Speakers interview TEDxMaastrichtSalon: Daan Melis

PHOTO: Kasper van ’t Hoff

Daan Melis (1969) studied at the Design Academy in Eindhoven. After that he worked in India, creating packagings and production methods for Unilever. This was the upbeat for founding a consulting company in 1999, named BRAINS FOR CHANGE. In 2001, he started the local magazine SOEPS in Eindhoven, a platform for creative talents. This was a strong fundament for EDHV, a multidisciplinary design studio. In 2009 he sold EDHV and left to Spain. Reinventing life using the creative approach on hospitality, interior and art projects.

In 2011, Daan came back to join the new city marketing organization Eindhoven365. He led the process building the new Eindhoven brand as a fundament for the new strategy, new events, urban interventions, merchandise and brandstore.

Tell us more about your current projects, how are you making a difference in the world?

We are building the Eindhoven brand through acting on the local DNA, resulting in an unconventional and experimental process. We facilitate new collaborations of local talents, working together on building the brand. By doing so the process becomes a part of the marketing itself.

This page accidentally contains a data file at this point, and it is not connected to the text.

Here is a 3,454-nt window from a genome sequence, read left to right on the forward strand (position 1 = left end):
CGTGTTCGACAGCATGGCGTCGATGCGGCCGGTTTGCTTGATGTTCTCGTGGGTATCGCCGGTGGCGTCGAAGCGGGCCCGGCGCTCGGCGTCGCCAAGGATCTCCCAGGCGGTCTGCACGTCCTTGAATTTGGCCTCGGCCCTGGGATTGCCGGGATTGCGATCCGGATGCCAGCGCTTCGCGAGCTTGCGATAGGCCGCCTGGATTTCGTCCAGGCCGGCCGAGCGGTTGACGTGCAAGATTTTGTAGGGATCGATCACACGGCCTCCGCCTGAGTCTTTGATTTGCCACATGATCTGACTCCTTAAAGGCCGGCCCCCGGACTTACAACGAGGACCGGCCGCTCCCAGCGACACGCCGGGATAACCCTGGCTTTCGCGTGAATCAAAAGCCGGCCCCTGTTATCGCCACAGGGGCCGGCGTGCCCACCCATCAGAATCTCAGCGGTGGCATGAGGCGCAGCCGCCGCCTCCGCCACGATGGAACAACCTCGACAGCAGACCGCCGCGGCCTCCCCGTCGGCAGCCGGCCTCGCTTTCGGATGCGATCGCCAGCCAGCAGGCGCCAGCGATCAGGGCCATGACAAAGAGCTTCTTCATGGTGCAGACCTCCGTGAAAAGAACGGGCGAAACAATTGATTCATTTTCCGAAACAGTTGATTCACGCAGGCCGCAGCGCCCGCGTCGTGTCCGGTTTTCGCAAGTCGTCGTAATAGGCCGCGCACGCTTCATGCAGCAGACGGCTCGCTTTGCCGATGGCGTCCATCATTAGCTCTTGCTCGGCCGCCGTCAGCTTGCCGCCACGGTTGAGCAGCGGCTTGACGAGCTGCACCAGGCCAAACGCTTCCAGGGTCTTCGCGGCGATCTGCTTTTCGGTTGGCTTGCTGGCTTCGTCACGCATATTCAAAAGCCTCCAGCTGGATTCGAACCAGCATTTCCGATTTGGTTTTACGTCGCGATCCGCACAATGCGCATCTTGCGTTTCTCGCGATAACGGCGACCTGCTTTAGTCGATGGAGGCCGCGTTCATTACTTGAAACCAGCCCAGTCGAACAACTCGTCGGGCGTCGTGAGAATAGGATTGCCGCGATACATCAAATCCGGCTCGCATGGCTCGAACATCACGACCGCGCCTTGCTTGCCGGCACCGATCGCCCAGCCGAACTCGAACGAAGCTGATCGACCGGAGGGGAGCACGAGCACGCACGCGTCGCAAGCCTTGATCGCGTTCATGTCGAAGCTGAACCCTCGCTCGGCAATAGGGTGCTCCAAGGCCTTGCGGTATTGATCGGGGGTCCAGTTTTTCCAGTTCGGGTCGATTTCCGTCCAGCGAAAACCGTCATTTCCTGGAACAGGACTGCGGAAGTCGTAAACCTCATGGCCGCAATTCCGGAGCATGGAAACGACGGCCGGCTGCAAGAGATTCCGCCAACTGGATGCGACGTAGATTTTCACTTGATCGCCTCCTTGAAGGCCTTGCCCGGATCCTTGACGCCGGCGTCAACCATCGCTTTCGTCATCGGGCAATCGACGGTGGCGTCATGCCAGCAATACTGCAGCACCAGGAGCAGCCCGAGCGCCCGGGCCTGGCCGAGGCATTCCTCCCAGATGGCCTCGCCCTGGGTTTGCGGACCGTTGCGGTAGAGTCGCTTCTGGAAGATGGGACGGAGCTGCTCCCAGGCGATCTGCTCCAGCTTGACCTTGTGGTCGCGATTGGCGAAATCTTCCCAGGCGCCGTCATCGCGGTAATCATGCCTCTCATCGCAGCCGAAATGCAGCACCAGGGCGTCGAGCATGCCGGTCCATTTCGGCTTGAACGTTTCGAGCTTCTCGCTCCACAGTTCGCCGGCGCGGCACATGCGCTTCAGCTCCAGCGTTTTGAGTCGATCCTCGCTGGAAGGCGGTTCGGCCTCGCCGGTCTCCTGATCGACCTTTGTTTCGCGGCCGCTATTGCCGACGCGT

What is the current state of the field you work in? What direction do you think it’s going in?

We facilitate the various movements around the Eindhoven brand. The devil is in the detail: preach the new brand mentality throughout the city. Through storytelling the habitants become our ambassadors.

The next big thing is to get the relevant (big) data. Measuring the movements of the target groups has proven to be the key to success for the future. We are rolling-out a beacon and wifi network throughout the city centre to support local business.

What does a city mean to you?

For me the city exists by the grace of an upper current and an under current. These energy movements need each other and they lead to a balance between top-down and bottom-up interests. Besides that, mixed cultures gives a city the infinite inspiration for the future.

Looking back on your career, what advice would you give to the young generation who wants to make a difference in the world?

Join and talk to people with no fear but a mission. Work with talented people who really care, forget ego’s. Don’t become an ego yourself, stay authentic and focused, open and gentle.

What is a great book/article you read lately? Who are your top influencers?

I’m very interested in the new possibilities on sharing economy start-ups. They are really changing the world. My view: No change, no future.

The incomplete manifesto by Bruce Mau gave me confidence in the way we work.

Where can we learn more about you (Twitter, Blog, etc.)?

Invite me to tackle creative complex (city) issues.

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